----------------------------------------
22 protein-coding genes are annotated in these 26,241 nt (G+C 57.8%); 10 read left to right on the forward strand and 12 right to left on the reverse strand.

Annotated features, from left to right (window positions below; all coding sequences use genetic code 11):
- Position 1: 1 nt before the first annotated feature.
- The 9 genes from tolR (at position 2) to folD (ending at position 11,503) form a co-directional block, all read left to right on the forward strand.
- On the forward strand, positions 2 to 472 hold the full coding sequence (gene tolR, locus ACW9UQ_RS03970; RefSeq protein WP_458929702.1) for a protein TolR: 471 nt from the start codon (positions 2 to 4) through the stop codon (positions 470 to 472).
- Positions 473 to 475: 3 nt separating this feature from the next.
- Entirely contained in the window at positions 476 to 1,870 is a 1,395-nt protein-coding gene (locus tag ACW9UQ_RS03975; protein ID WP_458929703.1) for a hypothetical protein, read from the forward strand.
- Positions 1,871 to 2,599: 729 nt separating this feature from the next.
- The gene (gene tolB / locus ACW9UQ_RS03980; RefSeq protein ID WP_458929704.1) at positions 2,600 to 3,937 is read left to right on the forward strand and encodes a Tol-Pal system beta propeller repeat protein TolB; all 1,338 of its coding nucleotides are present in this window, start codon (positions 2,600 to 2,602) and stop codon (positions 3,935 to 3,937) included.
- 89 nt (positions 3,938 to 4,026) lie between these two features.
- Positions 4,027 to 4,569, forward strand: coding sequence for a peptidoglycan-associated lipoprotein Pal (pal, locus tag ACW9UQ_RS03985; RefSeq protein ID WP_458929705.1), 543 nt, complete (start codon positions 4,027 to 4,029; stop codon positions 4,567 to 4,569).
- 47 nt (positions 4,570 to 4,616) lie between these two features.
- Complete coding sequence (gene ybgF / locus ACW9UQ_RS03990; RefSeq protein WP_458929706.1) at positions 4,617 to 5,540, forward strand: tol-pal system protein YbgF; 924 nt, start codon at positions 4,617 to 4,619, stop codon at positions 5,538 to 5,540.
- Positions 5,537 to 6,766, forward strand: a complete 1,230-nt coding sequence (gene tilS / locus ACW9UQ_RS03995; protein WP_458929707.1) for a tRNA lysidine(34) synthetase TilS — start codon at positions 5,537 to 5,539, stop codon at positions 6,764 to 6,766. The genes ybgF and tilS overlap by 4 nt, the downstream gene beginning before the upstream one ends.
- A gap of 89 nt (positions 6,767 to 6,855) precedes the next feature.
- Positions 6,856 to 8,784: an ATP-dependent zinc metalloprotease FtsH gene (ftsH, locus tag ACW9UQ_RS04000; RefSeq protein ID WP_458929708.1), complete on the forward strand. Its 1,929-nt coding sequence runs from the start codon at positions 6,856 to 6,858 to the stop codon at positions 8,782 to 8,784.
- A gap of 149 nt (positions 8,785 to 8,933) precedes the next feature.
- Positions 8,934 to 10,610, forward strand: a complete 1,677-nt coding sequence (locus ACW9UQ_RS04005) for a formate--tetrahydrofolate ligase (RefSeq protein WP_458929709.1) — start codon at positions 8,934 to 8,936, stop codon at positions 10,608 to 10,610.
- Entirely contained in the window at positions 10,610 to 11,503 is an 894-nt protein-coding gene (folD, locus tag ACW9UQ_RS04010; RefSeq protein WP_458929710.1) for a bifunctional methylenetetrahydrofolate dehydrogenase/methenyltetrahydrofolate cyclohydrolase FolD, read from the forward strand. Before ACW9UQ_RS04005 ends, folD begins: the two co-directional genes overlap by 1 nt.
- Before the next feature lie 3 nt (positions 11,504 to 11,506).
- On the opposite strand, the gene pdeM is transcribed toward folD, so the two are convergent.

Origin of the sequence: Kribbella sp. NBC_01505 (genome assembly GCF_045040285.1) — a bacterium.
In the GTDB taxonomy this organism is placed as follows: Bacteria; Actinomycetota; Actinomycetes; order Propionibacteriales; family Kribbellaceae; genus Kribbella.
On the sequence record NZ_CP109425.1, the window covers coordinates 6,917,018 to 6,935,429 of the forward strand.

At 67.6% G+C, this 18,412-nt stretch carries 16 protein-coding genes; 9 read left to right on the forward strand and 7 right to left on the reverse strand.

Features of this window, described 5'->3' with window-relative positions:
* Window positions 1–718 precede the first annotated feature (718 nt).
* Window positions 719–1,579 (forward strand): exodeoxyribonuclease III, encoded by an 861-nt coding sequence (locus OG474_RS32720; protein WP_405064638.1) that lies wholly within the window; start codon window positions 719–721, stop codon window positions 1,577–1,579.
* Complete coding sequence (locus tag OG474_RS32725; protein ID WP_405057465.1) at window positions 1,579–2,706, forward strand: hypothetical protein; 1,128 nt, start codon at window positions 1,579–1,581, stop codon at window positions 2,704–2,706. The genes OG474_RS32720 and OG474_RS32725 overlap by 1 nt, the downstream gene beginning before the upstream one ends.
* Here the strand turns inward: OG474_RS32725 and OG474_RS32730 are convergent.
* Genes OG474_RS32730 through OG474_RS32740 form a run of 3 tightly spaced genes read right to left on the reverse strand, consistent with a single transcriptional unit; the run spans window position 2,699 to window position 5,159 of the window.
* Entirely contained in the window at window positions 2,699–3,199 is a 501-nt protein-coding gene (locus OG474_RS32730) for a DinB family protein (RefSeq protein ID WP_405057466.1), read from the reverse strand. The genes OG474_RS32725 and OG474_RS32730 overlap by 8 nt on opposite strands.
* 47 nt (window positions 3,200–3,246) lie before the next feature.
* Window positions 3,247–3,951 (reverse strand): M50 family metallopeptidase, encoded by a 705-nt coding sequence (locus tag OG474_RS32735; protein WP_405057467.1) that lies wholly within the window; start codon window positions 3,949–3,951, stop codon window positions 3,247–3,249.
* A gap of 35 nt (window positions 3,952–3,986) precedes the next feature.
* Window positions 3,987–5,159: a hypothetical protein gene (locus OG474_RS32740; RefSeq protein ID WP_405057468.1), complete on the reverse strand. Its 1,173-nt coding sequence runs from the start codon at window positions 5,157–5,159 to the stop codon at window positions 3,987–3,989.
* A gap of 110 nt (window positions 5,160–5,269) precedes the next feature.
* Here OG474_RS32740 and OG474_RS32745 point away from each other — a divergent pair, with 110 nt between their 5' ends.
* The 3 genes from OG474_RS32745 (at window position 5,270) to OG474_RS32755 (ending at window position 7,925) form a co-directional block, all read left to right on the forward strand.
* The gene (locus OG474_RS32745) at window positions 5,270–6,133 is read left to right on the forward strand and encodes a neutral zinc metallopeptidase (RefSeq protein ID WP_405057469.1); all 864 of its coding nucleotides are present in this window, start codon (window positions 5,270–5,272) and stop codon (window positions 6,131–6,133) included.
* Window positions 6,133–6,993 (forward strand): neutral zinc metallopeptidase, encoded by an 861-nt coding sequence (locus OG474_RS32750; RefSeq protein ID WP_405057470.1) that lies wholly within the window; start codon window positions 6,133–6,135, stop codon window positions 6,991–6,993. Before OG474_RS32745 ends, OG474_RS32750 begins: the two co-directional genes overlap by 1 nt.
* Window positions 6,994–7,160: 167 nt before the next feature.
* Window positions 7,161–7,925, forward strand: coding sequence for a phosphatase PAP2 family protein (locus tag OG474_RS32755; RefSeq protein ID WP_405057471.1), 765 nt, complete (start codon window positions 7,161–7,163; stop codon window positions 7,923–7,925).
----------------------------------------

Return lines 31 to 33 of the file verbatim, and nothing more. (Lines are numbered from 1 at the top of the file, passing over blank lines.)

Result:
* Genes OG474_RS32730 through OG474_RS32740 form a run of 3 tightly spaced genes read right to left on the reverse strand, consistent with a single transcriptional unit; the run spans window position 2,699 to window position 5,159 of the window.
* Entirely contained in the window at window positions 2,699–3,199 is a 501-nt protein-coding gene (locus OG474_RS32730) for a DinB family protein (RefSeq protein ID WP_405057466.1), read from the reverse strand. The genes OG474_RS32725 and OG474_RS32730 overlap by 8 nt on opposite strands.
* 47 nt (window positions 3,200–3,246) lie before the next feature.